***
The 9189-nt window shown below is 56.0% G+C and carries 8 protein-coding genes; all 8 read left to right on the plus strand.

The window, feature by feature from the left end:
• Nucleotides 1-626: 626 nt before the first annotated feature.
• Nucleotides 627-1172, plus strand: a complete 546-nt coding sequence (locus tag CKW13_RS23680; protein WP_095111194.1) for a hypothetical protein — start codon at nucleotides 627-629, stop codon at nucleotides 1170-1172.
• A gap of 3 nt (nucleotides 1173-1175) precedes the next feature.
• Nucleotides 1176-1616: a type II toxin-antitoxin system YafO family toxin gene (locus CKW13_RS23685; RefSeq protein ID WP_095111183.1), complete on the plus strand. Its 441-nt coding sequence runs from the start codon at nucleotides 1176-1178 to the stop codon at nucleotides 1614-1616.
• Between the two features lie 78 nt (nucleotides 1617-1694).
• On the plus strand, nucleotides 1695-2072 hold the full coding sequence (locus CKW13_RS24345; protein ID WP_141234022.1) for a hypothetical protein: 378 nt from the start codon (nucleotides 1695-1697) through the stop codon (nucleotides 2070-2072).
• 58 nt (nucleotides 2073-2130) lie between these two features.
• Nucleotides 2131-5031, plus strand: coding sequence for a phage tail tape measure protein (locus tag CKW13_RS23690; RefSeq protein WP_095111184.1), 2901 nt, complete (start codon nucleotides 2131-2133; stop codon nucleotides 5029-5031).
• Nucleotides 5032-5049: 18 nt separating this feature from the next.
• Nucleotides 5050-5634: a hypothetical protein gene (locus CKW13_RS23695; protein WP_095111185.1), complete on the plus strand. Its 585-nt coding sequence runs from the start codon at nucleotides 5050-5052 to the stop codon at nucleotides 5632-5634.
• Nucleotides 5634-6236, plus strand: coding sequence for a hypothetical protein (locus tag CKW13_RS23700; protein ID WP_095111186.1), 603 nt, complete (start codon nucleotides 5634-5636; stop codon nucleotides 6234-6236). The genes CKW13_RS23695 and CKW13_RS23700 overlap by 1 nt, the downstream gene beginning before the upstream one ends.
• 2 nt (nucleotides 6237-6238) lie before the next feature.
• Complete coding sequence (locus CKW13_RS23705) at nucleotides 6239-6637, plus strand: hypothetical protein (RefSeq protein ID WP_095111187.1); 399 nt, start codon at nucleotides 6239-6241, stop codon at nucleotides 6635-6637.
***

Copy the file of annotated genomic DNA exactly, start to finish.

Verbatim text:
The 9189-nt window shown below is 56.0% G+C and carries 8 protein-coding genes; all 8 read left to right on the plus strand.

The window, feature by feature from the left end:
• Nucleotides 1-626: 626 nt before the first annotated feature.
• Nucleotides 627-1172, plus strand: a complete 546-nt coding sequence (locus tag CKW13_RS23680; protein WP_095111194.1) for a hypothetical protein — start codon at nucleotides 627-629, stop codon at nucleotides 1170-1172.
• A gap of 3 nt (nucleotides 1173-1175) precedes the next feature.
• Nucleotides 1176-1616: a type II toxin-antitoxin system YafO family toxin gene (locus CKW13_RS23685; RefSeq protein ID WP_095111183.1), complete on the plus strand. Its 441-nt coding sequence runs from the start codon at nucleotides 1176-1178 to the stop codon at nucleotides 1614-1616.
• Between the two features lie 78 nt (nucleotides 1617-1694).
• On the plus strand, nucleotides 1695-2072 hold the full coding sequence (locus CKW13_RS24345; protein ID WP_141234022.1) for a hypothetical protein: 378 nt from the start codon (nucleotides 1695-1697) through the stop codon (nucleotides 2070-2072).
• 58 nt (nucleotides 2073-2130) lie between these two features.
• Nucleotides 2131-5031, plus strand: coding sequence for a phage tail tape measure protein (locus tag CKW13_RS23690; RefSeq protein WP_095111184.1), 2901 nt, complete (start codon nucleotides 2131-2133; stop codon nucleotides 5029-5031).
• Nucleotides 5032-5049: 18 nt separating this feature from the next.
• Nucleotides 5050-5634: a hypothetical protein gene (locus CKW13_RS23695; protein WP_095111185.1), complete on the plus strand. Its 585-nt coding sequence runs from the start codon at nucleotides 5050-5052 to the stop codon at nucleotides 5632-5634.
• Nucleotides 5634-6236, plus strand: coding sequence for a hypothetical protein (locus tag CKW13_RS23700; protein ID WP_095111186.1), 603 nt, complete (start codon nucleotides 5634-5636; stop codon nucleotides 6234-6236). The genes CKW13_RS23695 and CKW13_RS23700 overlap by 1 nt, the downstream gene beginning before the upstream one ends.
• 2 nt (nucleotides 6237-6238) lie before the next feature.
• Complete coding sequence (locus CKW13_RS23705) at nucleotides 6239-6637, plus strand: hypothetical protein (RefSeq protein ID WP_095111187.1); 399 nt, start codon at nucleotides 6239-6241, stop codon at nucleotides 6635-6637.